The team behind FairChain is a group of likeminded individuals who are all working towards that one goal. To make development aid redundant because all value is distributed fairly across the global supply chain.​


The rise of new (transparent) technologies, open-minded companies and vocal global consumers has created a powerful recipe for change. The stars are aligned, so to say, to bring an end to unfair trade and introduce inclusive business models that actively create shared value and at least make an honest attempt to solve today’s economic, social and ecological problems.

FairChain functions as a disruptor. FairChain envisions the future of business not as purposeless corporations, but as purposeful and social enterprises. Enterprises that share the value they create with all participants and stakeholders in their value chain and play their role in combating global poverty and managing our planet.

The 21st century demands a new set of instructions:

“We stand little chance of writing a new economic story that is fit for our times if we keep falling back on last century’s economic storybooks.”


At the same time, FairChain directly challenges the old paradigm where “NGOs do the service delivery, private donors fund it and governments regulate it” . As trade and markets continue to be seen as the most important drivers of development, the lines of responsibility are becoming ever more blurred. This opens the door to NGO-private sector partnerships that link corporations’ triple bottom line reporting with NGOs’ more business-like approach of to achieving joint impact goals. Cross-sectoral partnerships should become the preferred mechanism for delivering sustainable development.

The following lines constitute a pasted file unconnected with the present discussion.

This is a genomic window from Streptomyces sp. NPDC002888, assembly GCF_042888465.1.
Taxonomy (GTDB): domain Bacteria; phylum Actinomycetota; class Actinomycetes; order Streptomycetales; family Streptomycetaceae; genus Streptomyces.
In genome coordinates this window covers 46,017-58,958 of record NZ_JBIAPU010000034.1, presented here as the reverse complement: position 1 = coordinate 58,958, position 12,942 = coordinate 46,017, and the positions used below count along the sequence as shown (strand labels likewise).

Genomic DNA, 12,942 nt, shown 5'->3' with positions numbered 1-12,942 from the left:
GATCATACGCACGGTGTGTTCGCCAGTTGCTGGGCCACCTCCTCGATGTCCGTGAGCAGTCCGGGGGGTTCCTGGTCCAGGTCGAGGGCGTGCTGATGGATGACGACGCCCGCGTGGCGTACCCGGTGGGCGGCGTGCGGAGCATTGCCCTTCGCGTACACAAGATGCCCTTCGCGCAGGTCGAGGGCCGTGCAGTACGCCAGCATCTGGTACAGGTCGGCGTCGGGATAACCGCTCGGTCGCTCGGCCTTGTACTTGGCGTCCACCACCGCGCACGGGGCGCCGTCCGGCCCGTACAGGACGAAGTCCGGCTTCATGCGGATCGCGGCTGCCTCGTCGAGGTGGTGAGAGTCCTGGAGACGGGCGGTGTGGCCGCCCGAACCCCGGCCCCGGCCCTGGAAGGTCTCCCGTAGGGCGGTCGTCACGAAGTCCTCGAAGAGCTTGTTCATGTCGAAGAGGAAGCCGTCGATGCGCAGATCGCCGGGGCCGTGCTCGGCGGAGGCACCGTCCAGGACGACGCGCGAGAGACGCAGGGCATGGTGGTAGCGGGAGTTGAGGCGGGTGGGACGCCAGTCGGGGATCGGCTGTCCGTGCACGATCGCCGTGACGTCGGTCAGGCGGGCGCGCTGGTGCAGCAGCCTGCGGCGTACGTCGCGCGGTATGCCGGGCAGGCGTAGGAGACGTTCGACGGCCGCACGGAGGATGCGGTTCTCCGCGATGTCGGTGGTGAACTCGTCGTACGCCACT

Amazing new technologies in the age of sustainable development

The rapid development of science and technology will profoundly impact how Sustainable Development Goals (SDGs) are delivered. Emerging science and technology are opening the doors for both developed and developing countries to accelerate progress towards sustainable economic development.

One of the key insights from the Addis Ababa Action Agreement and the 2030 Agenda for Sustainable Development (2030 ASD) is that ICT has the potential to increase the rate of diffusion of a very wide range of technologies, applications and platforms across the economy.


Of course, each new wave of technology has provided a major impulse to global economic development. The Information Age, too, is responsible for spurring global economic growth for the past three decades. However, one can argue that ICT’s greatest gains have yet to be achieved. Information technology can and should usher in the Age of Sustainable Development, a sixth great wave of sustainable technologies that will make the SDGs’ goals possible.


Want to know where we come from and where we are going? Read more and see what FairChain is all about.